Down East 2013 ©
Where in Maine?
What does someone from away get when they marry a Mainer? Terrific memories of visiting Maine. I saw the lobster trap tree in Rockland, the subject of your December “Where in Maine?” photograph, while visiting the area for Thanksgiving 2007. It joins my Rockland memories of mackerel fishing off the breakwater, seeing
a beluga whale up close in the harbor, and this midwestern cheesehead trying to balance on a string of very unsteady lobster traps. My family has had many happy times in Maine while visiting relatives and anticipates many more to come. Thanks for bringing a taste of Maine to Wisconsin.
Eau Claire, Wisconsin
It might be that lobster trap trees are the only things worth doing with traps if the price of lobster doesn’t recover soon.
I enjoyed the “North by East” item in your December issue where you quoted me in regards to the Theodore Roosevelt International Highway. The article contained an error regarding the highway’s route, though. While it did re-enter the United States at Detroit, it proceeded north in Michigan along the western shore of Lake Huron to the Upper Peninsula and went west from there on what is now U.S. Route 2 across the UP, Wisconsin, Minnesota, North Dakota, and Montana into Idaho, where it turned south and then west into Washington, then south and west through Oregon and into Portland.
I wanted to set the record straight, because some of your readers might want to explore the old route. I strongly recommend it!
—Max J. Skidmore, PhD
University of Missouri-Kansas City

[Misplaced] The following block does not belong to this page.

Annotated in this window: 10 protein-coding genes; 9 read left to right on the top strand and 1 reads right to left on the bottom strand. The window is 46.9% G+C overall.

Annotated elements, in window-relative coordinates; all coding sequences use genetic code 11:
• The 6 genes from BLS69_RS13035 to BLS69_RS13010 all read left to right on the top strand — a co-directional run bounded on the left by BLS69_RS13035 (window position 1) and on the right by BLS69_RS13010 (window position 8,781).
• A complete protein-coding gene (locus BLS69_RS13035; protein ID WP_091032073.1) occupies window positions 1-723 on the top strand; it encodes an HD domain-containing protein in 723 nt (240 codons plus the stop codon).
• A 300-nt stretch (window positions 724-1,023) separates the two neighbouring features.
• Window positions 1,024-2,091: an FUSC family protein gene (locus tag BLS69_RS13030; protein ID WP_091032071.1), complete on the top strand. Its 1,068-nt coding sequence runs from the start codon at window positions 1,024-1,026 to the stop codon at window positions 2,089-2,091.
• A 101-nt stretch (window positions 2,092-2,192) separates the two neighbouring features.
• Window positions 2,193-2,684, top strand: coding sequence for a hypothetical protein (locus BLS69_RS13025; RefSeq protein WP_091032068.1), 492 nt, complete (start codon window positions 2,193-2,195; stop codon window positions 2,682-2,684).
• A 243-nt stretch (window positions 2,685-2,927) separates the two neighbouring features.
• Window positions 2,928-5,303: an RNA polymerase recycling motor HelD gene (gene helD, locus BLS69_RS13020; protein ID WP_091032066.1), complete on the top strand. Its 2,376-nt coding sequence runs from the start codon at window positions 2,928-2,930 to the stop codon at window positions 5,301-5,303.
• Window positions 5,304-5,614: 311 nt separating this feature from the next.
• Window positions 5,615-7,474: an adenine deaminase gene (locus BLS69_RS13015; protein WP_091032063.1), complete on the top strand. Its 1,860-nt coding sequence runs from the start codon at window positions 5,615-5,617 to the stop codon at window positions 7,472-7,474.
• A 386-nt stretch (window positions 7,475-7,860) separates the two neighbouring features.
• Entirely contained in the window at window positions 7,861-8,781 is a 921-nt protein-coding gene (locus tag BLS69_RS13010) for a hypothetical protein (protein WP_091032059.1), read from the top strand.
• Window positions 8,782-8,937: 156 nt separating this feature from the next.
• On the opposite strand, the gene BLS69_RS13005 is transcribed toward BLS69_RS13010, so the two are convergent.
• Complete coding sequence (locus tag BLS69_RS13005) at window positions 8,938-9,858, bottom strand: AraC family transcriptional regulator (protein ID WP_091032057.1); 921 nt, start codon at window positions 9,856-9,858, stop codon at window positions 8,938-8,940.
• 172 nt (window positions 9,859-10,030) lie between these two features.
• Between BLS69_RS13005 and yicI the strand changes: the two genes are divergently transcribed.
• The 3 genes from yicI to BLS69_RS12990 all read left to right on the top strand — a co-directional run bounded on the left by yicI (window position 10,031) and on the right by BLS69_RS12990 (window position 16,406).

Sea Glass Creation
The excerpt in your November issue for C.S. Lambert’s book, A Passion for Sea Glass, prompts me to tell you and your readers about my passion for sea glass. I don’t work with it or collect it; I plant it. I started
decades ago when a friend’s antique cranberry-glass sugar shaker got broken and I salvaged the shards from the trash. I hammered the larger pieces into smaller fragments and took the trash-to-treasure-trove to an oceanside rocky outcropping and tossed the batch into the Atlantic, confident that the tidal surges against the gravelly bottoms of adjacent inlets would abrade the sharp edges and give a pearly polish to the pieces. Sea glass has come to us mainly from times when household trash was dumped into the nearest body of water. Since those times, sea glass supply has fallen into decline, so it’s up to us to fill that gap. Only once did I find a fragment that I recognized as one of my “plantings,” but I’m sure there must be many hereabouts, some perhaps in the bellies of fish that gobble anything lustrous.
Thanks to Vic
Thanks to Andrew Vietze for his well-written and thorough December article on Vic Firth and his drumstick empire. I had the honor and privilege to study timpani and percussion with Vic from 1966 to 1970 at the New England Conservatory. His company was in its infancy at the time, and it has been fascinating to see it grow to its current size. Thanks to Vic’s musical guidance, I have made a good living playing music and currently play percussion and timpani with The Royal Hawaiian Band in Honolulu, our nation’s only full-time municipal band. There are many other former Vic Firth students who have gone on to successful careers as timpanists and percussionists.
I own a house in Stockton Springs, Maine, and shall retire there in two years. During last summer’s visit to inspect my house, I got in touch with Vic and asked if I could tour his plant in Newport. He generously allowed me to follow him around the factory during his morning rounds. To say I was impressed by his operation is putting it mildly. I was equally impressed by the fact that Vic has always remained a most gracious gentleman. After nearly four decades, I found him to still be quick with a joke or a wonderful story from his remarkable music career. His smile is as engaging as ever.
The photo of Erin Herbig on page W16 of My Maine Wedding in the January issue failed to credit Jason Mann as the photographer.